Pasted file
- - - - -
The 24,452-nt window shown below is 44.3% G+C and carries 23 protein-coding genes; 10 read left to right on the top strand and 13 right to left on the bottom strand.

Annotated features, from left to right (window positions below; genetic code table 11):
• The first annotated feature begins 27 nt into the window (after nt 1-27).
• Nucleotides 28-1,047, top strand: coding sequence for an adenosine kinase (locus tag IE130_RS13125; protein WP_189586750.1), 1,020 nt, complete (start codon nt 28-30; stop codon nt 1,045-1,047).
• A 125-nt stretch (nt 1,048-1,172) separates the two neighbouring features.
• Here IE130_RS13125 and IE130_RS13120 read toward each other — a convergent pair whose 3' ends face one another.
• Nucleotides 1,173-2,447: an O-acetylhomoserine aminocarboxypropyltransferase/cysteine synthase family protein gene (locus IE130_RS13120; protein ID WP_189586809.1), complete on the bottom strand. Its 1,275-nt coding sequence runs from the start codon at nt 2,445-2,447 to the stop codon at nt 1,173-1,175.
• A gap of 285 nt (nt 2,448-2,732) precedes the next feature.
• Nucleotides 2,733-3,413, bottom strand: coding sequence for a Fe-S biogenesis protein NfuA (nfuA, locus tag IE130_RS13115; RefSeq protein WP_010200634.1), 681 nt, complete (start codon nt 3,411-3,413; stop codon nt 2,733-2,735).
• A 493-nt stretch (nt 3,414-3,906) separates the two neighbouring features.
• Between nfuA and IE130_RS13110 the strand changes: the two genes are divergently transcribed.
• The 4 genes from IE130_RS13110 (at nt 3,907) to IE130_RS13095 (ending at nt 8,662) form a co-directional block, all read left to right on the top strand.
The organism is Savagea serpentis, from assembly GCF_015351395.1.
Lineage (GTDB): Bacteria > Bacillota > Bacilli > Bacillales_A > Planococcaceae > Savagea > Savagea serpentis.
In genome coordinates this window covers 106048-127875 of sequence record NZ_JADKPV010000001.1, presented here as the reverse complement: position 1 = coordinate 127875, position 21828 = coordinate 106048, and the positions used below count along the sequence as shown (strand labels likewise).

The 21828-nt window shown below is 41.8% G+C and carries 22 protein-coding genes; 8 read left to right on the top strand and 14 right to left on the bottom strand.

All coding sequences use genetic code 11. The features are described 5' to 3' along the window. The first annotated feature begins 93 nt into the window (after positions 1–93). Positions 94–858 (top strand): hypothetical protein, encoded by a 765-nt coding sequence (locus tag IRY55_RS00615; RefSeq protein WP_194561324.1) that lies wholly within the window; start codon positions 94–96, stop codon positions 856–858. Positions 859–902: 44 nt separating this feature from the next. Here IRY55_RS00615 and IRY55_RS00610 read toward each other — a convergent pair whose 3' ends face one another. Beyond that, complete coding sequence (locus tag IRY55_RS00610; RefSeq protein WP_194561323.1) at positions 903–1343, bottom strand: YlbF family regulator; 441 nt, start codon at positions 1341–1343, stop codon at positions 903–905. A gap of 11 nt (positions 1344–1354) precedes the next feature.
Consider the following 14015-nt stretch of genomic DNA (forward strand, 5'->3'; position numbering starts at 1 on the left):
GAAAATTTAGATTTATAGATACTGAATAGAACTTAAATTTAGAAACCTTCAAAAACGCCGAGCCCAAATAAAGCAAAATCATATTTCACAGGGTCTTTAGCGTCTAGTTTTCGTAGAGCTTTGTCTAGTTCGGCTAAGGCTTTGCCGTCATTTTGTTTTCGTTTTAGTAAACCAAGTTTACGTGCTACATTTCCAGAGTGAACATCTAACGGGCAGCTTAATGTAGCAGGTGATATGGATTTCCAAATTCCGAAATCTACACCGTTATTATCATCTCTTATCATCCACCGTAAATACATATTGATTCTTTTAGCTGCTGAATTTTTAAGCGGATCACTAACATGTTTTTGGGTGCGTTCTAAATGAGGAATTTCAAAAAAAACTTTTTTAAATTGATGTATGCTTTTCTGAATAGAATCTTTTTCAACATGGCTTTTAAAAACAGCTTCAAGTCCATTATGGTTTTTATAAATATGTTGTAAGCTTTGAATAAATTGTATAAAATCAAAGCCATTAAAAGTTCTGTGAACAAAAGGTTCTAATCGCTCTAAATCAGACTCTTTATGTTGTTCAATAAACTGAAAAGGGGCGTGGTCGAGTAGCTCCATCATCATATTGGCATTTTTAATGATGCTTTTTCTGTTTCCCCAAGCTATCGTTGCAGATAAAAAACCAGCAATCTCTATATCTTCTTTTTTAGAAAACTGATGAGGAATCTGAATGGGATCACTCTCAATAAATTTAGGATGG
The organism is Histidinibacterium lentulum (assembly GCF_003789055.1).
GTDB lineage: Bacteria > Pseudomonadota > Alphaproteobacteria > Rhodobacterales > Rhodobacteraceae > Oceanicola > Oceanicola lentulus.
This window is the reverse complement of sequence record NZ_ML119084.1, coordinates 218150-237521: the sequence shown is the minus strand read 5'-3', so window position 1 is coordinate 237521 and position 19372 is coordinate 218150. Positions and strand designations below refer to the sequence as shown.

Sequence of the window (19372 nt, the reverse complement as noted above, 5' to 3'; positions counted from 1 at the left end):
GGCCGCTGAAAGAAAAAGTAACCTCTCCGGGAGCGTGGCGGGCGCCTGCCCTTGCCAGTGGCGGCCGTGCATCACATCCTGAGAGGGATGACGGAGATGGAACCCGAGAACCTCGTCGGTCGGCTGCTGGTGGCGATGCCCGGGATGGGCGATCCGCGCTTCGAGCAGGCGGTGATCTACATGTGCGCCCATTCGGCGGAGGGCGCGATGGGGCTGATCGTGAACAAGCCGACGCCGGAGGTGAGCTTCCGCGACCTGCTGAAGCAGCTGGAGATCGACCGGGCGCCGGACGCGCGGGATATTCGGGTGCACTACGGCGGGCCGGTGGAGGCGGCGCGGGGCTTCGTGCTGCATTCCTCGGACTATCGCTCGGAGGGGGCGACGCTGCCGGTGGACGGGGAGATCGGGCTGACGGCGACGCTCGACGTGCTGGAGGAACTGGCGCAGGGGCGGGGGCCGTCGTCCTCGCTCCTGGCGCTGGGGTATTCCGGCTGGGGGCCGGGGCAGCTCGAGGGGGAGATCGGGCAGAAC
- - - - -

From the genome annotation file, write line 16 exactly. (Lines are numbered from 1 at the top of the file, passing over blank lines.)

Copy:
The 21828-nt window shown below is 41.8% G+C and carries 22 protein-coding genes; 8 read left to right on the top strand and 14 right to left on the bottom strand.